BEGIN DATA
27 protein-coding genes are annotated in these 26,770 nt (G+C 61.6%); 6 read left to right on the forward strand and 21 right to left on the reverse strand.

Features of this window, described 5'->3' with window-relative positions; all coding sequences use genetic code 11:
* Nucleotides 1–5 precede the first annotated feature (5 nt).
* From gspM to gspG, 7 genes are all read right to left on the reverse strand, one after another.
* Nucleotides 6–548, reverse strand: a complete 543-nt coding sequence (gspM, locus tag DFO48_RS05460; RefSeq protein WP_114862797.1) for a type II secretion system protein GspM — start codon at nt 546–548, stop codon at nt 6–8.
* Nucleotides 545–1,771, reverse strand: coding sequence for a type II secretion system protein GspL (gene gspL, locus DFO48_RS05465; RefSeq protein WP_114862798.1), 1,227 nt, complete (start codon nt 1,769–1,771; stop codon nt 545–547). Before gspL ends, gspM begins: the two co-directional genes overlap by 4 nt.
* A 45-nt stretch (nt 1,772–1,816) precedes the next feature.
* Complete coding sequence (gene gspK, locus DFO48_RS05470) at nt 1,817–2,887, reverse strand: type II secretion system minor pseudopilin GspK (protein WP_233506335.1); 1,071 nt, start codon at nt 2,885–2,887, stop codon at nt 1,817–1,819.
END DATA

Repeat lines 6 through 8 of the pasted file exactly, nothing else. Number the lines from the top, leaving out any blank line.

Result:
* Nucleotides 545–1,771, reverse strand: coding sequence for a type II secretion system protein GspL (gene gspL, locus DFO48_RS05465; RefSeq protein WP_114862798.1), 1,227 nt, complete (start codon nt 1,769–1,771; stop codon nt 545–547). Before gspL ends, gspM begins: the two co-directional genes overlap by 4 nt.
* A 45-nt stretch (nt 1,772–1,816) precedes the next feature.
* Complete coding sequence (gene gspK, locus DFO48_RS05470) at nt 1,817–2,887, reverse strand: type II secretion system minor pseudopilin GspK (protein WP_233506335.1); 1,071 nt, start codon at nt 2,885–2,887, stop codon at nt 1,817–1,819.